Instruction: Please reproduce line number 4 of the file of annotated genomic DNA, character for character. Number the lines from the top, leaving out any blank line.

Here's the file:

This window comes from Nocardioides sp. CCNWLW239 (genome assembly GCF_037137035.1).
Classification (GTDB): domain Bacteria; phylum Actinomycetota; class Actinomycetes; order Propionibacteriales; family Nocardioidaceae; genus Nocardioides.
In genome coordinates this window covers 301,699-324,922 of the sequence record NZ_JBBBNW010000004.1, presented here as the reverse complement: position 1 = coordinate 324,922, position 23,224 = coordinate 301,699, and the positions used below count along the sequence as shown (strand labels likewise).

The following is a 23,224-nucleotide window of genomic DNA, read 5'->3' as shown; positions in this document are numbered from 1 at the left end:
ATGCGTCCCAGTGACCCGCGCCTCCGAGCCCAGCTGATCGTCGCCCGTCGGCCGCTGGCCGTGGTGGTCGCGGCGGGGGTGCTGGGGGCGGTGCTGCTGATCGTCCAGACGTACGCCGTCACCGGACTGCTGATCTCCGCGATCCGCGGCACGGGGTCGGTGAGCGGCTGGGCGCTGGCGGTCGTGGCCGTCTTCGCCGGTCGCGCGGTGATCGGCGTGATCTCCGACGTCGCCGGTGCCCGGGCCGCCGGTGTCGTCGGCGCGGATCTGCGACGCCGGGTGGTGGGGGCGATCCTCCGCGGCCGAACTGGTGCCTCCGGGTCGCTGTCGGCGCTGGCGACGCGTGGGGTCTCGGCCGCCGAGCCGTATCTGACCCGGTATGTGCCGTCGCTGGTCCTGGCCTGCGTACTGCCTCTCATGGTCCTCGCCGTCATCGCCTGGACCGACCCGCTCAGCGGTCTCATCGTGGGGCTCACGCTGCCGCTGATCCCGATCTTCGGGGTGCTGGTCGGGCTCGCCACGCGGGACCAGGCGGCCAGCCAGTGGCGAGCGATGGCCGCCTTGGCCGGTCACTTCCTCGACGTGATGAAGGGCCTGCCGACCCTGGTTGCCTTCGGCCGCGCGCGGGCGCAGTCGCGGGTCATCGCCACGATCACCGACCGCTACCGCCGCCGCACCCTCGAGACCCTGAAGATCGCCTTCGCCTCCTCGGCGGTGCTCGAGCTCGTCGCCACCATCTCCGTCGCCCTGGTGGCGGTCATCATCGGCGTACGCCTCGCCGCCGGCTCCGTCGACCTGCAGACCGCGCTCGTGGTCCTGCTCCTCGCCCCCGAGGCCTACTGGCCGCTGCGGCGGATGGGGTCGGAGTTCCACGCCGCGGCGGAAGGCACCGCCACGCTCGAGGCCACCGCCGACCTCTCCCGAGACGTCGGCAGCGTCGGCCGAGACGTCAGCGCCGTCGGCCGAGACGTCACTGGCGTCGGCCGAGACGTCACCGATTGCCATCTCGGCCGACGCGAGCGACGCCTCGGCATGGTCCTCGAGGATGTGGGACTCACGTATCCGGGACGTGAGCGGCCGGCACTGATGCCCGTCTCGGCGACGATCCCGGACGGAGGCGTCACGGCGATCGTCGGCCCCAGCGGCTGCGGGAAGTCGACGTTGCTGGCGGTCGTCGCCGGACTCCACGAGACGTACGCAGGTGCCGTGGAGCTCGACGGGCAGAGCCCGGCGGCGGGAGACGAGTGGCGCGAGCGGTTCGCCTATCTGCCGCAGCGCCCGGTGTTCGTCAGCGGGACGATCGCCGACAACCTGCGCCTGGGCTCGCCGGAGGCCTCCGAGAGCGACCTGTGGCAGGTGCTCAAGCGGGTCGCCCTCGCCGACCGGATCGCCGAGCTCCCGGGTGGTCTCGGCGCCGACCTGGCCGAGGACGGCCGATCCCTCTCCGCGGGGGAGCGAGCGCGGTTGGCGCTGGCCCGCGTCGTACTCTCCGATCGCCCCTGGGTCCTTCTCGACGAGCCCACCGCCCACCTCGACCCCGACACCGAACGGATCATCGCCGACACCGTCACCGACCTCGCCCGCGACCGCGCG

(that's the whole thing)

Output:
The following is a 23,224-nucleotide window of genomic DNA, read 5'->3' as shown; positions in this document are numbered from 1 at the left end: